Open Shortest Path First
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Revision as of 04:10, 5 June 2009
Open Shortest Path First (OSPF) is a routing protocol developed for Internet Protocol (IP) networks by the Interior Gateway Protocol (IGP) working group of the Internet Engineering Task Force (IETF). The working group was formed in 1988 to design an IGP based on the Shortest Path First (SPF) algorithm for use in the Internet. Similar to the Interior Gateway Routing Protocol (IGRP), OSPF was created because in the mid-1980s, the Routing Information Protocol (RIP) was increasingly incapable of serving large, heterogeneous internetworks. This chapter examines the OSPF routing environment, underlying routing algorithm, and general protocol components.
OSPF was derived from several research efforts, including Bolt, Beranek, and Newman's (BBN's) SPF algorithm developed in 1978 for the ARPANET (a landmark packet-switching network developed in the early 1970s by BBN), Dr. Radia Perlman's research on fault-tolerant broadcasting of routing information (1988), BBN's work on area routing (1986), and an early version of OSI's Intermediate System-to-Intermediate System (IS-IS) routing protocol.
OSPF has two primary characteristics. The first is that the protocol is open, which means that its specification is in the public domain. The OSPF specification is published as Request For Comments (RFC) 1247. The second principal characteristic is that OSPF is based on the SPF algorithm, which sometimes is referred to as the Dijkstra algorithm, named for the person credited with its creation.
OSPF is a link-state routing protocol that calls for the sending of link-state advertisements (LSAs) to all other routers within the same hierarchical area. Information on attached interfaces, metrics used, and other variables is included in OSPF LSAs. As OSPF routers accumulate link-state information, they use the SPF algorithm to calculate the shortest path to each node.
As a link-state routing protocol, OSPF contrasts with RIP and IGRP, which are distance-vector routing protocols. Routers running the distance-vector algorithm send all or a portion of their routing tables in routing-update messages to their neighbors.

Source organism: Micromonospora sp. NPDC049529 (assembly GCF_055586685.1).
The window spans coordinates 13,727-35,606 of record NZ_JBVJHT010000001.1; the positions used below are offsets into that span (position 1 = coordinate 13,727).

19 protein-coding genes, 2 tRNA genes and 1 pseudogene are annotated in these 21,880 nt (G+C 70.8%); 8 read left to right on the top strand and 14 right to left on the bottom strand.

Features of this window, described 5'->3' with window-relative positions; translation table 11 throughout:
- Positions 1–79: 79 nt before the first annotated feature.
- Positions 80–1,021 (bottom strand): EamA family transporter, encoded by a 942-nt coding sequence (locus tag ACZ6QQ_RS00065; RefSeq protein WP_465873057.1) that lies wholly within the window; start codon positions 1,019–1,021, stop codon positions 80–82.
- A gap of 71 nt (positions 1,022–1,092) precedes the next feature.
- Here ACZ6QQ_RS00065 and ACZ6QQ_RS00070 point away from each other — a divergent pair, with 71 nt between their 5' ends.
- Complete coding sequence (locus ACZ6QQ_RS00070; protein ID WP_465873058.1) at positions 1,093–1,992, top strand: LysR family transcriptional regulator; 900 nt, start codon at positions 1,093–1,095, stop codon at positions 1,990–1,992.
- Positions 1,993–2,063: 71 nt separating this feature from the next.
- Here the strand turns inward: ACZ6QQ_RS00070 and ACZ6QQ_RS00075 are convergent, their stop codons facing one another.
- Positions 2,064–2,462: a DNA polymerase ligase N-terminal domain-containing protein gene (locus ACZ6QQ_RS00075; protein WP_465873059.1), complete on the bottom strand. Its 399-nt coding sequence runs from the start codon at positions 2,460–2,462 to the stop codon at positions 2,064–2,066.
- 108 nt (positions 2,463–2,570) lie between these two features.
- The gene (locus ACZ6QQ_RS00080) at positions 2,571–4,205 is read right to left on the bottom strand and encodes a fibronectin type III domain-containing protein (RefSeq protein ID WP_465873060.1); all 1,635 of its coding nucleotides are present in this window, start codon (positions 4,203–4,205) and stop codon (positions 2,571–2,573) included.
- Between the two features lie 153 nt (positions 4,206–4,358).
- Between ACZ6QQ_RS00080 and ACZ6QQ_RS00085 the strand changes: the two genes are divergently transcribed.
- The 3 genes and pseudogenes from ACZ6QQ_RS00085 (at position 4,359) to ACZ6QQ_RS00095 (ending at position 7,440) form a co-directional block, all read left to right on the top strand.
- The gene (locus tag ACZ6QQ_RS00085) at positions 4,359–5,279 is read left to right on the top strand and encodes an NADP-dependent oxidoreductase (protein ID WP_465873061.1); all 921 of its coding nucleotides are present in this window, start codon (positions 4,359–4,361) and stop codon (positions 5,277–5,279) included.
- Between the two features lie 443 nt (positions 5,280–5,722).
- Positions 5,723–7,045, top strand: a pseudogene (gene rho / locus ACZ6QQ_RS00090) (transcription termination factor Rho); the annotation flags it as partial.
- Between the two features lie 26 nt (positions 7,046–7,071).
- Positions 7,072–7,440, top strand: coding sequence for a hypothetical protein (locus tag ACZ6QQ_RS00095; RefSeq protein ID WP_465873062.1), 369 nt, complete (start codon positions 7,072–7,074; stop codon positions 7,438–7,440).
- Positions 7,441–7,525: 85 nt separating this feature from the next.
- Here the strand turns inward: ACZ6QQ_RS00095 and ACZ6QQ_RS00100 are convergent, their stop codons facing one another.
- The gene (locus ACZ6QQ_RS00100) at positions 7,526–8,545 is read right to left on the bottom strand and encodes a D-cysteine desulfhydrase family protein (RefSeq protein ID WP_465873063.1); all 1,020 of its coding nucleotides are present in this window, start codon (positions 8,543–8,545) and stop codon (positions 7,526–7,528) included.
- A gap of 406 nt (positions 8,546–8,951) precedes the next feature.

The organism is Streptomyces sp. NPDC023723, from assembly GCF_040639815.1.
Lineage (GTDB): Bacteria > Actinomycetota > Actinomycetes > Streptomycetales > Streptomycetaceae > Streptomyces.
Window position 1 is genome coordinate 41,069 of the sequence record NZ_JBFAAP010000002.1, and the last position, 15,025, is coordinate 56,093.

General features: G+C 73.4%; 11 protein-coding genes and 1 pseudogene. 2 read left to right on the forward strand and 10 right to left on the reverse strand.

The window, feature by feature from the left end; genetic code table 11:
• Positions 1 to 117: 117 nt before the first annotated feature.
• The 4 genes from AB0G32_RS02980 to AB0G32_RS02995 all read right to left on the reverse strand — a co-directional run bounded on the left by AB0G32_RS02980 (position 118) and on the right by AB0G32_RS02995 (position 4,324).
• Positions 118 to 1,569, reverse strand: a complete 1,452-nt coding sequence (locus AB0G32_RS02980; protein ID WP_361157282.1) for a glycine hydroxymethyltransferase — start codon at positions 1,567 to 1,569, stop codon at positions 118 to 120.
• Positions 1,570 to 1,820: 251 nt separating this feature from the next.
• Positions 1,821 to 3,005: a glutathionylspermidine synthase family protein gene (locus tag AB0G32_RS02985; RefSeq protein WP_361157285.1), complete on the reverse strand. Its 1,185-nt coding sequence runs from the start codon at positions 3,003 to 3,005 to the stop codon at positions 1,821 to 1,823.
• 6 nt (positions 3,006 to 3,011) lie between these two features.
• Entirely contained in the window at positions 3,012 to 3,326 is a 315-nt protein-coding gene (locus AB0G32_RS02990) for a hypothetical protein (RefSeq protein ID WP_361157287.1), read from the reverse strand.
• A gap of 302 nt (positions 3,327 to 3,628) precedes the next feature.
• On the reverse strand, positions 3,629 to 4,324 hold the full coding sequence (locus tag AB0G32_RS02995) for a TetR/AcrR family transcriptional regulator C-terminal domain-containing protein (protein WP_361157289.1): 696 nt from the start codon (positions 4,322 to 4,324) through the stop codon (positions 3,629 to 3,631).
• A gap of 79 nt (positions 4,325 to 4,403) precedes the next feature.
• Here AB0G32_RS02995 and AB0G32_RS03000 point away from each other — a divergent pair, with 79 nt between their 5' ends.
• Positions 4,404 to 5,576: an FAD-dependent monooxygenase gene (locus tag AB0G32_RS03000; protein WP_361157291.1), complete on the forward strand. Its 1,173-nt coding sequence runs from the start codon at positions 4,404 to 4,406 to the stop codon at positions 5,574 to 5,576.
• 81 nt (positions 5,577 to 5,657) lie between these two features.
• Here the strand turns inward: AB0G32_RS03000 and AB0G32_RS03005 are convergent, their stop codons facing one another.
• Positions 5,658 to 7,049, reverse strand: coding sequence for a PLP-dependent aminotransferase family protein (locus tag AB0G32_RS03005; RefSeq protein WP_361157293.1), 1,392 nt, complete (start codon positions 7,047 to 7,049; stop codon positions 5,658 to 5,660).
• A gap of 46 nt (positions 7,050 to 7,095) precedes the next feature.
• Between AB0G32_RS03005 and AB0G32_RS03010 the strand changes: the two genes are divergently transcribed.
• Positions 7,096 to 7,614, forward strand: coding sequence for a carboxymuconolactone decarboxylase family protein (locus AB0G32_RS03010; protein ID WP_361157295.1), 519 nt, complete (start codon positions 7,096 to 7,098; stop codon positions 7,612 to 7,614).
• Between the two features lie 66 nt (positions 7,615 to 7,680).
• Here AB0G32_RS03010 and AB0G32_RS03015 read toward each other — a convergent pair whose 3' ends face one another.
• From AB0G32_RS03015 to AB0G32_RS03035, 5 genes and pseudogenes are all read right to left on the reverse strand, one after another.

Unlike RIP, OSPF can operate within a hierarchy. The largest entity within the hierarchy is the autonomous system (AS), which is a collection of networks under a common administration that share a common routing strategy. OSPF is an intra-AS (interior gateway) routing protocol, although it is capable of receiving routes from and sending routes to other ASs.
An AS can be divided into a number of areas, which are groups of contiguous networks and attached hosts. Routers with multiple interfaces can participate in multiple areas. These routers, which are called Area Border Routers, maintain separate topological databases for each area.
A topological database is essentially an overall picture of networks in relationship to routers. The topological database contains the collection of LSAs received from all routers in the same area. Because routers within the same area share the same information, they have identical topological databases.
The term domain sometimes is used to describe a portion of the network in which all routers have identical topological databases. Domain is frequently used interchangeably with AS.
An area's topology is invisible to entities outside the area. By keeping area topologies separate, OSPF passes less routing traffic than it would if the AS were not partitioned.
Area partitioning creates two different types of OSPF routing, depending on whether the source and the destination are in the same or different areas. Intra-area routing occurs when the source and destination are in the same area; interarea routing occurs when they are in different areas.